Experimental setup for the laboratory investigation of micrometeoroid ablation using a dust accelerator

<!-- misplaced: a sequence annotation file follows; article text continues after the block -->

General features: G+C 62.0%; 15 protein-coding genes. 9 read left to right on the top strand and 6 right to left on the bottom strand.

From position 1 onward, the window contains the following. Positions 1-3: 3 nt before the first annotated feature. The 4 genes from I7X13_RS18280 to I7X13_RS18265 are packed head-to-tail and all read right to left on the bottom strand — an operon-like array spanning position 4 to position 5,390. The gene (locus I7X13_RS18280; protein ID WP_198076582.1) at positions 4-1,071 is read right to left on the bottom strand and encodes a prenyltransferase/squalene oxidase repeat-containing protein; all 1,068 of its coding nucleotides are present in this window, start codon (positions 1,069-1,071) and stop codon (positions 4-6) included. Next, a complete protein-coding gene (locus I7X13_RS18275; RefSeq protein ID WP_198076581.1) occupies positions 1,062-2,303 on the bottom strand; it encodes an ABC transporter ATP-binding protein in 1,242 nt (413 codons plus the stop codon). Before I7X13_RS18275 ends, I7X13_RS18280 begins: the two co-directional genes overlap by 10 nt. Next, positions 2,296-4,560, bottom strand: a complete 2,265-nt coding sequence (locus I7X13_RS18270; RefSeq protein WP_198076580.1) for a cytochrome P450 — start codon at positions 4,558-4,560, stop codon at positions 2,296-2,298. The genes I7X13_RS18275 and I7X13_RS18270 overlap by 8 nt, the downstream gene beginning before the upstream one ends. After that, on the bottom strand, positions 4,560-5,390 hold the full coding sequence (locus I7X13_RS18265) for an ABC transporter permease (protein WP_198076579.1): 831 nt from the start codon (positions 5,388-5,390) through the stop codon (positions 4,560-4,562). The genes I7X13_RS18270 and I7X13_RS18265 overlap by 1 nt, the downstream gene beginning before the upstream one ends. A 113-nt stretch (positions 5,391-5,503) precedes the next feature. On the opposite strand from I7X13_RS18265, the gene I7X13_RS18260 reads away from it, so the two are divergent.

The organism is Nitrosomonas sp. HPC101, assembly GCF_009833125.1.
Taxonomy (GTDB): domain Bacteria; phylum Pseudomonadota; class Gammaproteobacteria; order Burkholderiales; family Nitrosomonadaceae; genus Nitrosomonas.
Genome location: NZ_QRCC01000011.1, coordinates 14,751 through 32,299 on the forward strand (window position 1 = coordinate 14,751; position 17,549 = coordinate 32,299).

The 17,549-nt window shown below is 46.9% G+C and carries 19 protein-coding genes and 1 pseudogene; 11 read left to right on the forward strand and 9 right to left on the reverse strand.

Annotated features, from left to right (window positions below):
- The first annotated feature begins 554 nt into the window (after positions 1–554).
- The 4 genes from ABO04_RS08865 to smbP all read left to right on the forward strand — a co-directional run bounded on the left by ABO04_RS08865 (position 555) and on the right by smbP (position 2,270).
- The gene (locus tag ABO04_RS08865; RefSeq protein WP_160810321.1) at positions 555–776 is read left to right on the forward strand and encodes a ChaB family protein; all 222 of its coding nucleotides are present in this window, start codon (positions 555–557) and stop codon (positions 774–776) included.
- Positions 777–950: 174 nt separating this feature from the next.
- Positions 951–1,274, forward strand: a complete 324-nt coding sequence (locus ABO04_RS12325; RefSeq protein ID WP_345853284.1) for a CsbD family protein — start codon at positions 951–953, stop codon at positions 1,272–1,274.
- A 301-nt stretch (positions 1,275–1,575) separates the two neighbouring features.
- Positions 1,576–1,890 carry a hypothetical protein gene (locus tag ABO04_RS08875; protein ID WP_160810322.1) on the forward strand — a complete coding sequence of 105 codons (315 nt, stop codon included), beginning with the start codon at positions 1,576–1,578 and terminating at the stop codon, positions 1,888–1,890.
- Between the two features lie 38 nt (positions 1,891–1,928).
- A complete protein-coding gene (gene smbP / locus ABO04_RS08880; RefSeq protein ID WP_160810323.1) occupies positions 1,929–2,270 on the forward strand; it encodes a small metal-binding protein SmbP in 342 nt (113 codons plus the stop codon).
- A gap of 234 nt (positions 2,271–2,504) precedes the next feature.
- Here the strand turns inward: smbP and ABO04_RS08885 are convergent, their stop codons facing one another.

A facility has been developed to simulate the ablation of micrometeoroids in laboratory conditions. An electrostatic dust accelerator is used to generate iron particles with velocities of 10-70 km/s. The particles are then introduced into a chamber pressurized with a target gas, where the pressure is adjustable between 0.01 and 0.5 Torr, and the particle partially or completely ablates over a short distance. An array of biased electrodes above and below the ablation path is used to collect the generated ions/electrons with a spatial resolution of 2.6 cm along the ablating particles' path, thus allowing the study of the spatiotemporal evolution of the process. For completely ablated particles, the total collected charge directly yields the ionization coefficient of a given dust material-target gas combination. The first results of this facility measured the ionization coefficient of iron atoms with N2, air, CO2, and He target gases for impact velocities >20 km/s, and are reported by Thomas et al. [Geophys. Res. Lett. 43, 3645 (2016)]. The ablation chamber is also equipped with four optical ports that allow for the detection of the light emitted by the ablating particle. A multichannel photomultiplier tube system is used to observe the ablation process with a spatial and temporal resolution of 0.64 cm and 90 ns. The preliminary results indicate that it is possible to calculate the velocity of the ablating particle from the optical observations, and in conjunction with the spatially resolved charge measurements allow for experimental validation of ablation models in future studies.